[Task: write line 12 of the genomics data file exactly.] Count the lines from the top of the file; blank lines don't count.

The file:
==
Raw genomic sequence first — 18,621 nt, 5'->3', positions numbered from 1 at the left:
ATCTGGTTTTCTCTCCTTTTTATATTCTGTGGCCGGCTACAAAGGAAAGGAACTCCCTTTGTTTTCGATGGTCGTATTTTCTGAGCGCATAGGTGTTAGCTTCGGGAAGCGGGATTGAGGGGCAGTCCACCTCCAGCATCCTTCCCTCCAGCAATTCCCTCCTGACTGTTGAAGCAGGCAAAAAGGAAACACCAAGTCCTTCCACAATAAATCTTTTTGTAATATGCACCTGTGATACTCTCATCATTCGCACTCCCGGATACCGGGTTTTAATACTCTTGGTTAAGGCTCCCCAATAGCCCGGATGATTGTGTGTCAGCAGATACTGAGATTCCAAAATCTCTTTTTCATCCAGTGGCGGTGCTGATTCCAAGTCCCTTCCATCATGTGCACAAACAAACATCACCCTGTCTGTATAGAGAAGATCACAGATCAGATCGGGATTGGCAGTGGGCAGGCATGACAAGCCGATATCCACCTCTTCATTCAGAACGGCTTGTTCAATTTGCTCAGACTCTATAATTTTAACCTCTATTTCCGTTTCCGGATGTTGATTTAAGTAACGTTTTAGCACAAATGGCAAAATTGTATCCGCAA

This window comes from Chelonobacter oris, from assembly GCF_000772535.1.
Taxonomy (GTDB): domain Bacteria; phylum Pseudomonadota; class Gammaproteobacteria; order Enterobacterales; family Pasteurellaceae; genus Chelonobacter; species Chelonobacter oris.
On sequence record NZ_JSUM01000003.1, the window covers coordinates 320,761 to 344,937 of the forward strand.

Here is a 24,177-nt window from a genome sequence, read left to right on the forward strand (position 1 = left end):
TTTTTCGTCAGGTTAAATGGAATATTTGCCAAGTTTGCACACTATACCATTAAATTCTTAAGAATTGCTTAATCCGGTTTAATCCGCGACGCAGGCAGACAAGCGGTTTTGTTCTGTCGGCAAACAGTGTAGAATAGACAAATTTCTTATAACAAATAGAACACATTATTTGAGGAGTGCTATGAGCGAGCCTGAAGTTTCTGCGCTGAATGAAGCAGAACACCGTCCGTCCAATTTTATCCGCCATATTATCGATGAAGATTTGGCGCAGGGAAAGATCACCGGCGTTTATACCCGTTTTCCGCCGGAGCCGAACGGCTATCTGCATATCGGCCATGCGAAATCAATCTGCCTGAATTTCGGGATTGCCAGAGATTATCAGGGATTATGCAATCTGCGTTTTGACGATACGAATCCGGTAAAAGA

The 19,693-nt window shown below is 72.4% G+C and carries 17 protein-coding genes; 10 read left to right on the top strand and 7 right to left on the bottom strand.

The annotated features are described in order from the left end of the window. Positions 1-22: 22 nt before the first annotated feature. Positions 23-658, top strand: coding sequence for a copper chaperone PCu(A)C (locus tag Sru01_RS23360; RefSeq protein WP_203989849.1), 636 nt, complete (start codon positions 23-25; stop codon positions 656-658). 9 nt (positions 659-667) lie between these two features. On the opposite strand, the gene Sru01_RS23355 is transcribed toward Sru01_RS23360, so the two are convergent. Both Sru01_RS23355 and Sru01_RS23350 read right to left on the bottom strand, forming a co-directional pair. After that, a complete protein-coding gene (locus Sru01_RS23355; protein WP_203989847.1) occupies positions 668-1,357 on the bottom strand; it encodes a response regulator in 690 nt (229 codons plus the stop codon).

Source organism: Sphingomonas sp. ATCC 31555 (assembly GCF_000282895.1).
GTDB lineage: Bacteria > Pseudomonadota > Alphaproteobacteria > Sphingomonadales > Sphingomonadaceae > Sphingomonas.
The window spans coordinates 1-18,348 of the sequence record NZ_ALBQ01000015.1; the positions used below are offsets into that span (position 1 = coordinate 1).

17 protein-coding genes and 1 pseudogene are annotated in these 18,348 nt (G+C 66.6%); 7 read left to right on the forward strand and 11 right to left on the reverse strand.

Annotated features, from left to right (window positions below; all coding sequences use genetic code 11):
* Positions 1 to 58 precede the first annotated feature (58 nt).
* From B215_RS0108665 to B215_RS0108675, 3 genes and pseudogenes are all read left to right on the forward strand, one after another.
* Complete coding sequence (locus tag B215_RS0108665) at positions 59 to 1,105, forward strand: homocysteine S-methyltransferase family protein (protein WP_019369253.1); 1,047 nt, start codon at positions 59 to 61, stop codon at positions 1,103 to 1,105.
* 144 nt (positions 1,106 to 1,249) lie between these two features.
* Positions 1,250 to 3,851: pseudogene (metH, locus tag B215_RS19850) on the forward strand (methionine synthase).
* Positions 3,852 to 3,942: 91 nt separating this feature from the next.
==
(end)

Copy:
The window spans coordinates 1-18,348 of the sequence record NZ_ALBQ01000015.1; the positions used below are offsets into that span (position 1 = coordinate 1).